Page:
Oklahoma Christian University students, faculty and members of the wider Edmond community gathered Sept. 20 to discuss the fatal shooting of Harding University alumnus Botham Jean.
The event, entitled “He Was Like Me,” consisted of a series of panel questions concerning racial relations on Oklahoma Christian’s campus, the reality of the black experience in America and the facts surrounding the death of Botham Jean.
Jean, a black man, was shot Sept. 6 in his Dallas apartment by Amber Guyger, an off-duty, white police officer. Guyger told investigators she thought she had entered her own apartment and identified Jean as an intruder.
Conversation, especially within the churches of Christ, have surrounded Jean’s death as he was an involved member in the Harding community and his local Dallas church where he served as a song leader.
The Oklahoma Christian Black Student Union (BSU) hosted “He Was Like Me” with two of its own members on the panel. Sophomore Aj Jeffries recalled his initial reaction in learning about the death of Jean.
“As a young black man, we’re running out of places to just be safe,” Jeffries said. “I think whether it’s in your own car or walking down the street being interrogated randomly, it’s getting to a point where in our everyday lives, we have to change the way that we react and interact with certain situations. If you can’t stop being safe anywhere, where do you go? I think there’s really just a sense of fear in me because there’s no place I feel like I’m safe.”
Guyger was not arrested immediately following the shooting, causing public criticism of the Dallas Police Department from several activist groups. Additionally, allegations of marijuana being found in Jean’s apartment and rumors Guyger and Jean knew each other have caused tension between police and the black community.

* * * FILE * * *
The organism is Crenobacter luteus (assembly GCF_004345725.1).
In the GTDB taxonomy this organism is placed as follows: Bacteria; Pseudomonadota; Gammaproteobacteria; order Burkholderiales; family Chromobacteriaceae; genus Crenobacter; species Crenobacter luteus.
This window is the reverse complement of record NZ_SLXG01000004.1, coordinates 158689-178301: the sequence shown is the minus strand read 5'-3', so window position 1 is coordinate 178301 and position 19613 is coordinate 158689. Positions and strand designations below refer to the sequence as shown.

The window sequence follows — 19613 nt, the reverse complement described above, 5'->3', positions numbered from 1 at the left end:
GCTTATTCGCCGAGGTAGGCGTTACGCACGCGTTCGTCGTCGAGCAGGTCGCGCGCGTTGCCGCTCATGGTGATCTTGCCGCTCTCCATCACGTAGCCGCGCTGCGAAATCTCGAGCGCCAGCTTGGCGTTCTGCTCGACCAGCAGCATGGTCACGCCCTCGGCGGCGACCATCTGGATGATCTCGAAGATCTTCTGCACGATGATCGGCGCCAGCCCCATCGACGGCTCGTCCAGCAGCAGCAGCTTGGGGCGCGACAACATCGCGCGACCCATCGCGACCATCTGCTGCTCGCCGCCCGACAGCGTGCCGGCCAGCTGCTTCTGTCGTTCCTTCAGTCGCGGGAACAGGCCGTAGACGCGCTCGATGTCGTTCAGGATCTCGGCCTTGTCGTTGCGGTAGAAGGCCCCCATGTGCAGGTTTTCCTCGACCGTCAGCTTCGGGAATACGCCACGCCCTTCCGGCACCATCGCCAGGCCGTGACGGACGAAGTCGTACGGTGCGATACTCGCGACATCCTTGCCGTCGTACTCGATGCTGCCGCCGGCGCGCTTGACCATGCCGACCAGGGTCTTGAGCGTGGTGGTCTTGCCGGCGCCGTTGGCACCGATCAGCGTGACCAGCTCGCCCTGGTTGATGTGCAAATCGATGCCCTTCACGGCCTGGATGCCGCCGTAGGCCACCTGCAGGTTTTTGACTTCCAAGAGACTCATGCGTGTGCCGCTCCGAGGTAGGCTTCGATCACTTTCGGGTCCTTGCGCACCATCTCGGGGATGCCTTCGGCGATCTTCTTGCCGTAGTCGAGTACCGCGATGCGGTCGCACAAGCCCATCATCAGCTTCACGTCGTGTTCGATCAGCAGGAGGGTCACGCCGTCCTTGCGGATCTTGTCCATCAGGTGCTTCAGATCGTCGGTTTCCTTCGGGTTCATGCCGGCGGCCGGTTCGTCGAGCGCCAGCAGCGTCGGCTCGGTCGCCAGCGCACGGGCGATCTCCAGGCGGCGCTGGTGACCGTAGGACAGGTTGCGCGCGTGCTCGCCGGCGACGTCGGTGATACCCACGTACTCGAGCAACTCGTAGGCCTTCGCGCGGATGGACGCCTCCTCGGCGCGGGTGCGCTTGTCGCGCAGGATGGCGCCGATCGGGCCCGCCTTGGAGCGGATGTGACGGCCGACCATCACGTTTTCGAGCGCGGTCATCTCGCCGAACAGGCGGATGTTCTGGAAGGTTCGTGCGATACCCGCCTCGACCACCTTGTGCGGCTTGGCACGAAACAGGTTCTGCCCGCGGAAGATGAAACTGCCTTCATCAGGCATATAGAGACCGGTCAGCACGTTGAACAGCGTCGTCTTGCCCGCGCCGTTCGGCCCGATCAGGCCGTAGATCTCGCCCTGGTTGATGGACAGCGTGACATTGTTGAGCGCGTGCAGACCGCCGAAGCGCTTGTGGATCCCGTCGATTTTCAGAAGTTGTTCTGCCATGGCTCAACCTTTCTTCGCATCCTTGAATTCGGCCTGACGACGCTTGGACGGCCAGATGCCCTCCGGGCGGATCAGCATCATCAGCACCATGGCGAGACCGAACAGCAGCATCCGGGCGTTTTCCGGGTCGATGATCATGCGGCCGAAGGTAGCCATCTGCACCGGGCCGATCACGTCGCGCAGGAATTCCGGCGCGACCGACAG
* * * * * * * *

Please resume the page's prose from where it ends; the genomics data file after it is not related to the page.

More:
During the panel, Assistant Dean of Students Gary Jones said he finds the disparity in the justice process disturbing as the Dallas Police Department and news media “crucify the dead.” Senior and President of Oklahoma Christian’s BSU Racquelle Idlebird said she is also uncomfortable with this kind of rhetoric.
“They try to shed this light, especially with him being a Christian, that he is just as bad as the others or the same bad apple,” Idlebird said. “I wonder, even if that stuff is true, you have to look at the black and white areas, and it was just wrong. I would just appreciate it more if [Guyger] just owned it.”
According to panelist and English professor Hannah Bingham, Oklahoma Christian has to grow considerably in the race department. She noticed, even at an event where students came to work toward a more unified approach to race, black and white students sat separately.
“You didn’t even know you were doing it and you separated.” Bingham said. “I think it’s the responsibility of the white students to get to know the black students. They are already doing a lot on this campus. You need to go find reliable sources on the web to follow, so you’re informed about these things, so you don’t hear about it from your one black friend.”
Chief Admissions and Marketing Officer and panel moderator Risa Forrester also raised a series of questions submitted by the audience concerning racial discussions on Oklahoma Christian’s campus. Bible professor Alden Bass has experience living in a black community surrounding Ferguson, MO.
Churches of Christ did not acknowledge the civil rights movement until recently and have to look past the awkward nature of racial conversation to move toward action, Bass said.
“I think acknowledging that we failed is a big step,” Bass said. “We have to stop putting the feelings of older white people above the lives of another group of people. And of course, the way these changes happen is not by getting a group of people together and singing songs on Sunday morning. The way this happens is by lives coming together, which is why this story tonight has brought us together.”